In Frank, the plaintiff, Mitchell, filed a suit against Frank and the State of California for injuries he sustained when Frank's automobile collided with his. Plaintiff premised the State's liability on the Department of Motor Vehicle's negligence in issuing Frank a driver's license. Frank filed a cross-complaint against the State seeking equitable indemnity on the ground the intersection where the collision occurred constituted a dangerous condition which was the proximate cause of the accident. The State's demurrer to the complaint was sustained and, when plaintiff failed to amend, the action was dismissed as to the state. Thereafter the State demurred to Frank's cross-complaint for equitable indemnity on the ground the dismissal of the plaintiff's complaint was res judicata as to the State's liability to the plaintiff and therefore there was no basis for equitable indemnity to Frank. (205 Cal.App.3d at pp. 490–491, 252 Cal.Rptr. 410.) The trial court sustained the State's demurrer without leave to amend and Frank appealed.
The Court of Appeal held Frank's claim for equitable indemnity against the State was not barred by res judicata or collateral estoppel.
“Unlike the case in Columbus Line, there was no adjudication here that State was not responsible in any manner for Mitchell's injuries. Mitchell simply failed to state a cause of action against State for negligence based upon the issuance of a driver's license to Frank, and thereafter failed to amend the complaint to attempt to state any other cause of action against State for responsibility for Mitchell's injuries, leading to the dismissal of the complaint against State. The sustaining of State's demurrer to the complaint established that State was not liable for negligence in issuing Frank a license, and the dismissal of the complaint against State constituted a bar to Mitchell's claim for liability against State. [¶] The dismissal, however, was not tantamount to an adjudication of the issue of whether State is responsible for Mitchell's injuries due to a dangerous condition in a traffic intersection, which is the basis of Frank's cross-complaint for indemnity against State. The first requirement for res judicata or collateral estoppel, therefore—a prior adjudication of an issue identical with the one presented in the action in question—is not satisfied here.” (205 Cal.App.3d at p. 494, 252 Cal.Rptr. 410.)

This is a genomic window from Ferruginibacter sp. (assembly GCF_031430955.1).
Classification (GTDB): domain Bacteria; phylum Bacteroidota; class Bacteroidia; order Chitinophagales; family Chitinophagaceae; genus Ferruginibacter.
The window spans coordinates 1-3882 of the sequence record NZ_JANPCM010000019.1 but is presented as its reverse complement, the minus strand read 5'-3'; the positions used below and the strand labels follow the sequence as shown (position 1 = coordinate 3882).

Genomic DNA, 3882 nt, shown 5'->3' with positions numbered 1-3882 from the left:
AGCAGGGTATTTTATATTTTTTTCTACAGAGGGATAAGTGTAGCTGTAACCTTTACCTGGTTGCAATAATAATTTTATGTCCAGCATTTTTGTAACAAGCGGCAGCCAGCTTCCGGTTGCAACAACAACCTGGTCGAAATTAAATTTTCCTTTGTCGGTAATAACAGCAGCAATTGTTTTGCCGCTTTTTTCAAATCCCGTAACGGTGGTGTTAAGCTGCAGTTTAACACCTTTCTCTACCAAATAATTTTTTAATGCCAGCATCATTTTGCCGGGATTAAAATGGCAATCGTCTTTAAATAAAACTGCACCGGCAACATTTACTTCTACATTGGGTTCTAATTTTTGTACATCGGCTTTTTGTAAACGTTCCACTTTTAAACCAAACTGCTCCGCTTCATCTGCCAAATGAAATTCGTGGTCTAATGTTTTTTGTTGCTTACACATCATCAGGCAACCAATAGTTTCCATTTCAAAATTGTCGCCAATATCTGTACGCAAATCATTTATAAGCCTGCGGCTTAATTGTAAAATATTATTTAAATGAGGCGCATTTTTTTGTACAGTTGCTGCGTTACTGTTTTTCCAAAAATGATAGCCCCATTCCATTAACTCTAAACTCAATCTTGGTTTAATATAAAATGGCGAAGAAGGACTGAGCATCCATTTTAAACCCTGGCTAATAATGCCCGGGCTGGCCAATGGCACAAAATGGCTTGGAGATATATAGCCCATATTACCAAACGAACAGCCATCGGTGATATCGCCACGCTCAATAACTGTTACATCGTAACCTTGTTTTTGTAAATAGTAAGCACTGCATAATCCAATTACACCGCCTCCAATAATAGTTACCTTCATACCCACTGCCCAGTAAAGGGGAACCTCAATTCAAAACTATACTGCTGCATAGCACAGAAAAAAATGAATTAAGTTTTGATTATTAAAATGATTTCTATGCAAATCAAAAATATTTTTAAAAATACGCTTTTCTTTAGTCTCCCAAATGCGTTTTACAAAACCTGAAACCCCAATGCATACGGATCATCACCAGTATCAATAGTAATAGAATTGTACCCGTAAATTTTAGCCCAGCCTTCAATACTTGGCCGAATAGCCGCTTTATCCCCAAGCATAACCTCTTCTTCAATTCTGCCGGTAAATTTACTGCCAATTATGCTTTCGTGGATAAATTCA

Columbus, White and Frank are consistent with the rules on application of collateral estoppel found in the Restatement Second of Judgments. Section 27 of the Restatement provides, as a general rule, “When an issue of fact or law is actually litigated and determined by a valid and final judgment, and the determination is essential to the judgment, the determination is conclusive in a subsequent action between the parties, whether on the same or a different claim.” (Italics added.) Section 28 provides this rule does not apply where “the party sought to be precluded, as a result of the conduct of his adversary or other special circumstances, did not have an adequate opportunity or incentive to obtain a full and fair adjudication in the initial action.” (Rest.2d Judgments (1982) § 28, subd. (5).) (Italics added.) Section 34, subdivision (2) of the Restatement provides “A party is bound by and entitled to the benefits of the rules of res judicata with respect to determinations made while he was a party, except as stated in §§ 35 to 38.” (Italics added.) Section 38 states, “Parties who are not adversaries to each other under the pleadings in an action involving them and a third party are bound by and entitled to the benefits of issue preclusion with respect to issues they actually litigate fully and fairly as adversaries to each other and which are essential to the judgment rendered.” (Italics added.)